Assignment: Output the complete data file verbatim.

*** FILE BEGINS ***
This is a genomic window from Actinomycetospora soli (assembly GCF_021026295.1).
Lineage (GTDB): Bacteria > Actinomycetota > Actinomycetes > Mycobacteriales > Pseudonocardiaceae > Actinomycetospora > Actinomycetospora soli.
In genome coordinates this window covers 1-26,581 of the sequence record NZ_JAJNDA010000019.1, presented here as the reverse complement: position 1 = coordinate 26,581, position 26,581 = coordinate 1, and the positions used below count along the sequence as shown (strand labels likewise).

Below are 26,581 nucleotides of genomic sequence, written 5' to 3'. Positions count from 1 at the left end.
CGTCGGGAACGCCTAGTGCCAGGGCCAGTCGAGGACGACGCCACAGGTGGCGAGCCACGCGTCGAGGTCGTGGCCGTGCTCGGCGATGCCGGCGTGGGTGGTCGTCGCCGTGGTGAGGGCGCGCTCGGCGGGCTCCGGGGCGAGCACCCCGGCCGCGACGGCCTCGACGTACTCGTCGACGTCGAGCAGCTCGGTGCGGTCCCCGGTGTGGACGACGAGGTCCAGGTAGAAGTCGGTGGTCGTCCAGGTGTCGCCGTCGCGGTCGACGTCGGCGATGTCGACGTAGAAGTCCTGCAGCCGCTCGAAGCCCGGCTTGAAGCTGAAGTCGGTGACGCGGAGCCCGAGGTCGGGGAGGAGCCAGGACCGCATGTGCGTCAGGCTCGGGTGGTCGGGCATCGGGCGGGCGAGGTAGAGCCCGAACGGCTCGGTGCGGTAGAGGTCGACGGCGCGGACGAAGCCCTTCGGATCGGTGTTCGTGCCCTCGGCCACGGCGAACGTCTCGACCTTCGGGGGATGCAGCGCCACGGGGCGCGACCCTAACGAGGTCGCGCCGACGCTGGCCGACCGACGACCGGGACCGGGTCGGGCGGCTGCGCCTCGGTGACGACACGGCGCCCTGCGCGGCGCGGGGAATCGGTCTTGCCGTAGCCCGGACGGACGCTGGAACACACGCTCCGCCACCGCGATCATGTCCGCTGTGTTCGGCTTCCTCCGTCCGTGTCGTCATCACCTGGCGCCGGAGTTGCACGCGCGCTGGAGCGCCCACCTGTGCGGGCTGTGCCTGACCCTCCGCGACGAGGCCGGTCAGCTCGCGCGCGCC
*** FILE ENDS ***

This is a genomic window from Actinomycetospora soli (assembly GCF_021026295.1).
Lineage (GTDB): Bacteria > Actinomycetota > Actinomycetes > Mycobacteriales > Pseudonocardiaceae > Actinomycetospora > Actinomycetospora soli.
In genome coordinates this window covers 1-26,581 of the sequence record NZ_JAJNDA010000019.1, presented here as the reverse complement: position 1 = coordinate 26,581, position 26,581 = coordinate 1, and the positions used below count along the sequence as shown (strand labels likewise).

Below are 26,581 nucleotides of genomic sequence, written 5' to 3'. Positions count from 1 at the left end.
CGTCGGGAACGCCTAGTGCCAGGGCCAGTCGAGGACGACGCCACAGGTGGCGAGCCACGCGTCGAGGTCGTGGCCGTGCTCGGCGATGCCGGCGTGGGTGGTCGTCGCCGTGGTGAGGGCGCGCTCGGCGGGCTCCGGGGCGAGCACCCCGGCCGCGACGGCCTCGACGTACTCGTCGACGTCGAGCAGCTCGGTGCGGTCCCCGGTGTGGACGACGAGGTCCAGGTAGAAGTCGGTGGTCGTCCAGGTGTCGCCGTCGCGGTCGACGTCGGCGATGTCGACGTAGAAGTCCTGCAGCCGCTCGAAGCCCGGCTTGAAGCTGAAGTCGGTGACGCGGAGCCCGAGGTCGGGGAGGAGCCAGGACCGCATGTGCGTCAGGCTCGGGTGGTCGGGCATCGGGCGGGCGAGGTAGAGCCCGAACGGCTCGGTGCGGTAGAGGTCGACGGCGCGGACGAAGCCCTTCGGATCGGTGTTCGTGCCCTCGGCCACGGCGAACGTCTCGACCTTCGGGGGATGCAGCGCCACGGGGCGCGACCCTAACGAGGTCGCGCCGACGCTGGCCGACCGACGACCGGGACCGGGTCGGGCGGCTGCGCCTCGGTGACGACACGGCGCCCTGCGCGGCGCGGGGAATCGGTCTTGCCGTAGCCCGGACGGACGCTGGAACACACGCTCCGCCACCGCGATCATGTCCGCTGTGTTCGGCTTCCTCCGTCCGTGTCGTCATCACCTGGCGCCGGAGTTGCACGCGCGCTGGAGCGCCCACCTGTGCGGGCTGTGCCTGACCCTCCGCGACGAGGCCGGTCAGCTCGCGCGCGCC